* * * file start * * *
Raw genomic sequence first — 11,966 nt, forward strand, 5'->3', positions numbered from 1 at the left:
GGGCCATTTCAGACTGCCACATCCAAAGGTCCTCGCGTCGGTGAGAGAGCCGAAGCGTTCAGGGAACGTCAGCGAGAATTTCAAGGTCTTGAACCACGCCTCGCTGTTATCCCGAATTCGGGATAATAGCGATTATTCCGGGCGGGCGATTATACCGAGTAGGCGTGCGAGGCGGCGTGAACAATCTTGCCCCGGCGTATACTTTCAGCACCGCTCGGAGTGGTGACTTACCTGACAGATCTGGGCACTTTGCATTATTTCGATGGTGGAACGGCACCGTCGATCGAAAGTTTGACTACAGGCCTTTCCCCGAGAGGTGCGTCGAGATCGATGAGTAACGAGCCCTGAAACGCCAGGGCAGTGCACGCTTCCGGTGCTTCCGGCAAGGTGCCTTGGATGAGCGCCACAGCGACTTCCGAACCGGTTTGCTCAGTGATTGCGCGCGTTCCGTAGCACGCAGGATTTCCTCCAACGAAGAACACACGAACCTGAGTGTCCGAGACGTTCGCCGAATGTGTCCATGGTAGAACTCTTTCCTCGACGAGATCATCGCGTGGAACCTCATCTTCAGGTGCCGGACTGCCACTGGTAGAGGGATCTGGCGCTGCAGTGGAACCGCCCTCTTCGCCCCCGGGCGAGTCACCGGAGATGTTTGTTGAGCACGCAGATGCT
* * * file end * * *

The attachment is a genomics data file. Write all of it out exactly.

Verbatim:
Raw genomic sequence first — 11,966 nt, forward strand, 5'->3', positions numbered from 1 at the left:
GGGCCATTTCAGACTGCCACATCCAAAGGTCCTCGCGTCGGTGAGAGAGCCGAAGCGTTCAGGGAACGTCAGCGAGAATTTCAAGGTCTTGAACCACGCCTCGCTGTTATCCCGAATTCGGGATAATAGCGATTATTCCGGGCGGGCGATTATACCGAGTAGGCGTGCGAGGCGGCGTGAACAATCTTGCCCCGGCGTATACTTTCAGCACCGCTCGGAGTGGTGACTTACCTGACAGATCTGGGCACTTTGCATTATTTCGATGGTGGAACGGCACCGTCGATCGAAAGTTTGACTACAGGCCTTTCCCCGAGAGGTGCGTCGAGATCGATGAGTAACGAGCCCTGAAACGCCAGGGCAGTGCACGCTTCCGGTGCTTCCGGCAAGGTGCCTTGGATGAGCGCCACAGCGACTTCCGAACCGGTTTGCTCAGTGATTGCGCGCGTTCCGTAGCACGCAGGATTTCCTCCAACGAAGAACACACGAACCTGAGTGTCCGAGACGTTCGCCGAATGTGTCCATGGTAGAACTCTTTCCTCGACGAGATCATCGCGTGGAACCTCATCTTCAGGTGCCGGACTGCCACTGGTAGAGGGATCTGGCGCTGCAGTGGAACCGCCCTCTTCGCCCCCGGGCGAGTCACCGGAGATGTTTGTTGAGCACGCAGATGCT